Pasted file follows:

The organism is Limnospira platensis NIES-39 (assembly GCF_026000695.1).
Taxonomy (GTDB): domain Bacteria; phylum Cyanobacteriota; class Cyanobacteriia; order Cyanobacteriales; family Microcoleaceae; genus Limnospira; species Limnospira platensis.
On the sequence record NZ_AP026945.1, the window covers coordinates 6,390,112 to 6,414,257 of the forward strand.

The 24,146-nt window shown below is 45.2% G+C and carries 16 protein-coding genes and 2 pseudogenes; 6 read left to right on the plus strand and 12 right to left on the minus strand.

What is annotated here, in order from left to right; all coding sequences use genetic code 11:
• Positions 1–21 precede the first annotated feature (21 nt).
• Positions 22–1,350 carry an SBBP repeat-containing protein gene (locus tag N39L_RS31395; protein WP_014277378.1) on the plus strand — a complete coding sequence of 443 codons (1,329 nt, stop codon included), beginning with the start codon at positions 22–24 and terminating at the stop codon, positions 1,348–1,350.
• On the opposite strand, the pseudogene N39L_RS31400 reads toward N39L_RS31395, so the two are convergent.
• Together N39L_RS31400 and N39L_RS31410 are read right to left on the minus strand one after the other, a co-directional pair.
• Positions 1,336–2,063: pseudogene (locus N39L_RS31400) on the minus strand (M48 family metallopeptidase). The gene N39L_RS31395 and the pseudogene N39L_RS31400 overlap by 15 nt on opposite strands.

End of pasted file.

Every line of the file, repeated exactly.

The organism is Limnospira platensis NIES-39 (assembly GCF_026000695.1).
Taxonomy (GTDB): domain Bacteria; phylum Cyanobacteriota; class Cyanobacteriia; order Cyanobacteriales; family Microcoleaceae; genus Limnospira; species Limnospira platensis.
On the sequence record NZ_AP026945.1, the window covers coordinates 6,390,112 to 6,414,257 of the forward strand.

The 24,146-nt window shown below is 45.2% G+C and carries 16 protein-coding genes and 2 pseudogenes; 6 read left to right on the plus strand and 12 right to left on the minus strand.

What is annotated here, in order from left to right; all coding sequences use genetic code 11:
• Positions 1–21 precede the first annotated feature (21 nt).
• Positions 22–1,350 carry an SBBP repeat-containing protein gene (locus tag N39L_RS31395; protein WP_014277378.1) on the plus strand — a complete coding sequence of 443 codons (1,329 nt, stop codon included), beginning with the start codon at positions 22–24 and terminating at the stop codon, positions 1,348–1,350.
• On the opposite strand, the pseudogene N39L_RS31400 reads toward N39L_RS31395, so the two are convergent.
• Together N39L_RS31400 and N39L_RS31410 are read right to left on the minus strand one after the other, a co-directional pair.
• Positions 1,336–2,063: pseudogene (locus N39L_RS31400) on the minus strand (M48 family metallopeptidase). The gene N39L_RS31395 and the pseudogene N39L_RS31400 overlap by 15 nt on opposite strands.